Office market thriving in the heart of Omaha

west dodge pointby Dan Rafter

The office sector is lagging in several markets across the country. But in Omaha? It’s a different story.

Jeffrey Wyatt, senior advisor with the Omaha office of Colliers International, said that the overall strength of the market is boosting the city’s office market, too.

He said that effective rents on Class-A office space in the heart of Omaha continue to trend upward, and that vacancies in this sector continue to fall. And this, he said, might inspire some developers to take on spec office building in the near future.

“Tenants are more comfortable today paying these higher rents for modern Class-A office spaces,” Wyatt said. “I think we’ll see more builders coming out of the ground with spec office. Banks are more comfortable lending for office projects today.”

Class-B office space in the heart of Omaha is faring well today, too, Wyatt said, as long as it’s the right size. Larger spaces, covering 100,000 square feet or so, are renting well. Smaller spaces, too – 2,000-square-foot to 5,000-square-foot office suites – are attracting a steady stream of tenants, Wyatt said.

But not all office spaces are thriving even in the heart of Omaha’s CBD. Wyatt said that Class-C office space is struggling. Not many renters want to invest in such outmoded and dated office space, he said.

“Class-C space now is a complete zero,” Wyatt said. “It is really struggling.”

Wyatt expects a bright future for Omaha’s office sector, too. There are plenty of new developments that are causing excitement in the city.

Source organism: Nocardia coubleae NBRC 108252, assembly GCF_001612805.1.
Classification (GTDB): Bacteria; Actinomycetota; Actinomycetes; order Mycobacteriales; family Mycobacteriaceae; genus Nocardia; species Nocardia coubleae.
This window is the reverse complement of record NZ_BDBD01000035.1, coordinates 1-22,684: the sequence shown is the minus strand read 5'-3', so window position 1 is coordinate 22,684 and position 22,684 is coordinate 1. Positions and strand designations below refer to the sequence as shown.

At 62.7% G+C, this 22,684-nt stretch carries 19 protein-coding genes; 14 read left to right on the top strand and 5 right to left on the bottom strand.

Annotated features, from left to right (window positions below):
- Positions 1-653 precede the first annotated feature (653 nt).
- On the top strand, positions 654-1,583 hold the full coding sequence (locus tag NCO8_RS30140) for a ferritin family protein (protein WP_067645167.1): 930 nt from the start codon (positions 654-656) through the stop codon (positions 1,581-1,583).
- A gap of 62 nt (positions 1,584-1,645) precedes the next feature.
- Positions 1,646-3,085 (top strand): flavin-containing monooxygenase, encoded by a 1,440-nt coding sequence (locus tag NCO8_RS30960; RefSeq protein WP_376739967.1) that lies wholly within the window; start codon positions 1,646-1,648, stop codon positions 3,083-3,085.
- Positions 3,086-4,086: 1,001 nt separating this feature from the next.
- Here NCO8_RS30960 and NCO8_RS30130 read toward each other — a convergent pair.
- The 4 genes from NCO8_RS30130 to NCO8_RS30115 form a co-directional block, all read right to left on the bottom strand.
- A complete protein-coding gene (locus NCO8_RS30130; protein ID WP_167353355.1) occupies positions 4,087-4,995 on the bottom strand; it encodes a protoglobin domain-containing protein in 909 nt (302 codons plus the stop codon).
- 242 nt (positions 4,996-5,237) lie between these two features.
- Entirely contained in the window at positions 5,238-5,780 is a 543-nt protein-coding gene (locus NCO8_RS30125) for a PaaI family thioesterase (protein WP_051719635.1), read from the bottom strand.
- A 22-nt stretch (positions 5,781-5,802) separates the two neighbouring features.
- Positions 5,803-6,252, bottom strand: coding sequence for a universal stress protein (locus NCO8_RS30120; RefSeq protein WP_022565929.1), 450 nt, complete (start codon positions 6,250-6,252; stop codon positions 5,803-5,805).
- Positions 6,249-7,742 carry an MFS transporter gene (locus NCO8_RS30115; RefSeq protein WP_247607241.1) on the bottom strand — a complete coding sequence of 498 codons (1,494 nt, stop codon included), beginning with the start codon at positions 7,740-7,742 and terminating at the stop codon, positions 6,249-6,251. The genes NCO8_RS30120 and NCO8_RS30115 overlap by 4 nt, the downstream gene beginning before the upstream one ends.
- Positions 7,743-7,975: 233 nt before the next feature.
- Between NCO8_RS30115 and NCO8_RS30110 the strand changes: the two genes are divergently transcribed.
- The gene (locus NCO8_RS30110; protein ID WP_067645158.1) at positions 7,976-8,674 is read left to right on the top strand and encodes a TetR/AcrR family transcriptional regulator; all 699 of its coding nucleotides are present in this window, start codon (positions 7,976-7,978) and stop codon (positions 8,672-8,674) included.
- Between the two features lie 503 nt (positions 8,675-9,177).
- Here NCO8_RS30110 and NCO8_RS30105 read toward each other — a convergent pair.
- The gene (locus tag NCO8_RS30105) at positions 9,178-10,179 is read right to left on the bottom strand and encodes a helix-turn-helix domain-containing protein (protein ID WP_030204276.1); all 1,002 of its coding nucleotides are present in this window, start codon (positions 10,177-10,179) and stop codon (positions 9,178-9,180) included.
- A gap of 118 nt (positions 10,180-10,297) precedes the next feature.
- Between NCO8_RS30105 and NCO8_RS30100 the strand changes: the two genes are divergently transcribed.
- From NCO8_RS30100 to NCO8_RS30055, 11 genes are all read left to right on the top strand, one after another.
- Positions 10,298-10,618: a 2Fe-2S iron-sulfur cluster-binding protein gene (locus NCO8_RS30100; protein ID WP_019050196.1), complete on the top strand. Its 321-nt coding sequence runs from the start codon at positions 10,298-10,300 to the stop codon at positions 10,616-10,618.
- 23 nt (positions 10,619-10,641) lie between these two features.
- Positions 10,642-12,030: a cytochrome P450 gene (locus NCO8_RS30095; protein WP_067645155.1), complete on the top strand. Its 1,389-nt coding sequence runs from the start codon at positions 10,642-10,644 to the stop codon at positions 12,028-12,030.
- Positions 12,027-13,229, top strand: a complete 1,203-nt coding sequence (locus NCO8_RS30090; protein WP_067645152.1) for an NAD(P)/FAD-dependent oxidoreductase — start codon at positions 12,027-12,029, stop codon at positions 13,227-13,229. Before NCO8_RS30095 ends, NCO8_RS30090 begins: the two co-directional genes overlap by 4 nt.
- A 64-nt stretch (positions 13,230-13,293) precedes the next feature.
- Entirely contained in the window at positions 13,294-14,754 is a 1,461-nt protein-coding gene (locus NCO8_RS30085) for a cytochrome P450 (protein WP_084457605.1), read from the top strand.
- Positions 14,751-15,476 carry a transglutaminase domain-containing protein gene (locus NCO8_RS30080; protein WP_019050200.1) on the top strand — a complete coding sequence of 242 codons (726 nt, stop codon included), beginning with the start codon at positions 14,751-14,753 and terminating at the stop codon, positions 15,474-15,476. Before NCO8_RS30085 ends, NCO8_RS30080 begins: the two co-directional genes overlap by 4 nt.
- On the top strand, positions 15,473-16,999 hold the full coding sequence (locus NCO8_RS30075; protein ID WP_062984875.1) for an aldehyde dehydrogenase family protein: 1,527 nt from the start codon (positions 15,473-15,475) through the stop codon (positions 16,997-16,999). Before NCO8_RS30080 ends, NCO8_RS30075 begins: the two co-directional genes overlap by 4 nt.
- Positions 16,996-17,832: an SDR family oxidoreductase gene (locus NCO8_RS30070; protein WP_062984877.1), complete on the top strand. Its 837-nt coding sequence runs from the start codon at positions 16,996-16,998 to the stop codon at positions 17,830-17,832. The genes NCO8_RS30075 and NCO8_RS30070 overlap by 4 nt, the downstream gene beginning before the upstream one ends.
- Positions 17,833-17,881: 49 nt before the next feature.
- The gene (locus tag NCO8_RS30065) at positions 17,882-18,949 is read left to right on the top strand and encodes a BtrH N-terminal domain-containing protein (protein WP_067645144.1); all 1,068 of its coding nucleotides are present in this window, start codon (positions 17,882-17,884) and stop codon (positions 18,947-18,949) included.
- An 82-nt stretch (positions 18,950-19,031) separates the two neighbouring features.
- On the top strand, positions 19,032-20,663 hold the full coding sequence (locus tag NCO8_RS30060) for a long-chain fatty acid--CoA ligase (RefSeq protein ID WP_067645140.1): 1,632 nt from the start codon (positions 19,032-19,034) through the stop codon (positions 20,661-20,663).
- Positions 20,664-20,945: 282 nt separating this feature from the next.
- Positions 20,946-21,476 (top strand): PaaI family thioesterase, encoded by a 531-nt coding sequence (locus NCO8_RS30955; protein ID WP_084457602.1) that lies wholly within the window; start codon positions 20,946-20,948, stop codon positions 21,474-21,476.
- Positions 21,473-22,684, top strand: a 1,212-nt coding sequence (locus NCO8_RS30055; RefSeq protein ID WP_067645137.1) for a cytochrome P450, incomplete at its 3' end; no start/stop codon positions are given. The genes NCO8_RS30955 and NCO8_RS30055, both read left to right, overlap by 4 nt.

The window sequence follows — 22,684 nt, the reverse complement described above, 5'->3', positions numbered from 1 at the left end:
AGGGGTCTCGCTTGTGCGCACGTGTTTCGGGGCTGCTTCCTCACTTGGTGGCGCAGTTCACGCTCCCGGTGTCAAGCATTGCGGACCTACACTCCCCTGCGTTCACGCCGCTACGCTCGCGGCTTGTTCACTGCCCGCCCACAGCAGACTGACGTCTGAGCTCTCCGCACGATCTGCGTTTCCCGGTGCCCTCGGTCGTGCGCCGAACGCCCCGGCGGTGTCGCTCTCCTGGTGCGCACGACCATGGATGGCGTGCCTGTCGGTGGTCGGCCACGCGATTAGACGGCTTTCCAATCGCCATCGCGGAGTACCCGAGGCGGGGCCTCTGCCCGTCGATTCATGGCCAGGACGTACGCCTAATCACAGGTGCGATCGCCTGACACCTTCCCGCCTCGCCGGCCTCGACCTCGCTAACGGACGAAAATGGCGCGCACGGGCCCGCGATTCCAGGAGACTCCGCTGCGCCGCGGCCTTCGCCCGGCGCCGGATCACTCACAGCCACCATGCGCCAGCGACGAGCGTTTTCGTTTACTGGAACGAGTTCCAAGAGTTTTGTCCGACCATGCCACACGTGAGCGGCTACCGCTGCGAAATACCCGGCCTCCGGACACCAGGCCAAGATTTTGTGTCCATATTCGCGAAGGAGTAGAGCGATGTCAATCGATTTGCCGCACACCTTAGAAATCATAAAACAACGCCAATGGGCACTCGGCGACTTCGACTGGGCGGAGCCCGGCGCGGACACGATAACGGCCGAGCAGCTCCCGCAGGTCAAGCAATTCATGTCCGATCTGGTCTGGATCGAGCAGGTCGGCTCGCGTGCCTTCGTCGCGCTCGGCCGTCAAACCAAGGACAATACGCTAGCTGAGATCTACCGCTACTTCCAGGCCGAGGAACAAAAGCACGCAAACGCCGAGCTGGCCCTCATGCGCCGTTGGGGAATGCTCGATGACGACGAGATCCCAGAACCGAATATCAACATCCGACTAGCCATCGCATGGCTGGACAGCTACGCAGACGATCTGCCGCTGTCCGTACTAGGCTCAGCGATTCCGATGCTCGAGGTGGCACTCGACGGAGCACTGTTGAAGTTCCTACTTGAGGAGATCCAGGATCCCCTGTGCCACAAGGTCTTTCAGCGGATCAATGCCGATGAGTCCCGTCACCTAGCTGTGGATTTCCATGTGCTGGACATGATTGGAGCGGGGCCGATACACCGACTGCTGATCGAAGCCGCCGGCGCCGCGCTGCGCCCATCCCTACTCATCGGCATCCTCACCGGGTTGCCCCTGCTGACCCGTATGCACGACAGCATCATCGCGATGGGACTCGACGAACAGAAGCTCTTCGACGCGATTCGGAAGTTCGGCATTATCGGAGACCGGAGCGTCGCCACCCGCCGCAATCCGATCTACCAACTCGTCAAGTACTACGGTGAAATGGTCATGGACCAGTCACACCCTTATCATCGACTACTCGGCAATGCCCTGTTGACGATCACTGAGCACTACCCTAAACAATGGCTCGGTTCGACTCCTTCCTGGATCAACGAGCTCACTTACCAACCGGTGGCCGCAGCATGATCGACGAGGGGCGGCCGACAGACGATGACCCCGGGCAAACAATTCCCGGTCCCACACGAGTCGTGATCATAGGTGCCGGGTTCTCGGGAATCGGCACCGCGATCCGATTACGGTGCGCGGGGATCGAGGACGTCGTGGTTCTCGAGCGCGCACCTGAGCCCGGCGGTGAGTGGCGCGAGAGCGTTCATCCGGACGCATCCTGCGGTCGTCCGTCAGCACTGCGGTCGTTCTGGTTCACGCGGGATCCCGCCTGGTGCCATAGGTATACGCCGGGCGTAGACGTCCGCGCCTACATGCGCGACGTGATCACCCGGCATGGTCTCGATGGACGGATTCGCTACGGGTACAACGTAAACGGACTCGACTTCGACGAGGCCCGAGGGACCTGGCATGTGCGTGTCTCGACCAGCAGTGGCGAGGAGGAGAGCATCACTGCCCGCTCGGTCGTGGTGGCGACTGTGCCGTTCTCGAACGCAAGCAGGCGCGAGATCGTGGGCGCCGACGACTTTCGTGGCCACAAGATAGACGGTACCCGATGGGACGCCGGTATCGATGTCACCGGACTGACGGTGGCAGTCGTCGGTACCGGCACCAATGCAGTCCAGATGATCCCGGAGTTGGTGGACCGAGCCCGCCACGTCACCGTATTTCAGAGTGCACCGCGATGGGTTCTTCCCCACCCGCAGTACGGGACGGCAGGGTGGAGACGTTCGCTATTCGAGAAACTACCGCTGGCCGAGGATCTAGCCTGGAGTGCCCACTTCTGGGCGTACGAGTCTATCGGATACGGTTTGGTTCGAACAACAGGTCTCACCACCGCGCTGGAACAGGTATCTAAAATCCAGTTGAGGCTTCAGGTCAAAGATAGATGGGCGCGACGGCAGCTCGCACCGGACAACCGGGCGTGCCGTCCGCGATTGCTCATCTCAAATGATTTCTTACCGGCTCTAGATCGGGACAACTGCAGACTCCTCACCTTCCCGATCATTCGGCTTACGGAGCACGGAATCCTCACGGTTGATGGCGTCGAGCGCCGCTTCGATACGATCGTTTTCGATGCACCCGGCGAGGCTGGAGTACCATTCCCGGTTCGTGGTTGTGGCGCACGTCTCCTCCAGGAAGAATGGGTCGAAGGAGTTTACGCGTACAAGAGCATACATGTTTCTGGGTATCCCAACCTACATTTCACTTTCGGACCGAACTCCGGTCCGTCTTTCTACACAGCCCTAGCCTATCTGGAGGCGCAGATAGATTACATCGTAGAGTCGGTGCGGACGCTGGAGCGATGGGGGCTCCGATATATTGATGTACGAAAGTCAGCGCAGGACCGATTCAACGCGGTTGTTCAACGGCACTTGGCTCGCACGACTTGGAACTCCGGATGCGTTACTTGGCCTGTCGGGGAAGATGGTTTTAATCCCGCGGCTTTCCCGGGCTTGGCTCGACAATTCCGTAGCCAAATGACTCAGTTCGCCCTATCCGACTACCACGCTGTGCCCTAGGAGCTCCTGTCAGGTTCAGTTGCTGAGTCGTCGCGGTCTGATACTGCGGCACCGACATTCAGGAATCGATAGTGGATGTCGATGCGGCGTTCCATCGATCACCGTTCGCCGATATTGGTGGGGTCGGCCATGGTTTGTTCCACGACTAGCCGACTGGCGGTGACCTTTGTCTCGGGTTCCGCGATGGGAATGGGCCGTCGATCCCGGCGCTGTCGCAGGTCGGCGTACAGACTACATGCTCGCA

Wyatt points to Aksarben Village, an entertainment and shopping community that is home to plenty of shops, restaurants, bars and green space. It remains a popular destination spot for Omaha residents. Sterling Ridge, too, has generated excitement here. This 150-acre mixed-use development on the site of the former Ironwood Golf Course will provide multi-family housing, single-family homes, retail spaces and churches serving the three faiths associated with the Tri-Faith Initiative.

Retail is doing well in Omaha, too. The opening of the Nebraska Crossing Outlet Center in suburban Gretna has played a big role in the market’s recent retail success. The outlet center — as outlet centers often do — has attracted a steady stream of shoppers looking for bargains.

The Omaha market also saw the opening of a new Menards and WalMart Neighborhood Market in the fourth quarter of 2013, two big retailers that have provided a boost to the city.

So, what is it about Omaha? Why has this city’s commercial real estate market continued to thrive?
Wyatt points to several factors.

“We are conservative market,” Wyatt said. “We have hard-working people here. We are one of the wealthier communities in the country per capita, but we are not flashy or showy. We don’t have those big swings in the market that other cities face. There is not a lot of institutional money coming into Omaha. Most of the development is spurred by local companies. There is pride on the part of these companies in creating projects in the community in which their officials live. You see these people at the pool or at church. They want to do a good job.”

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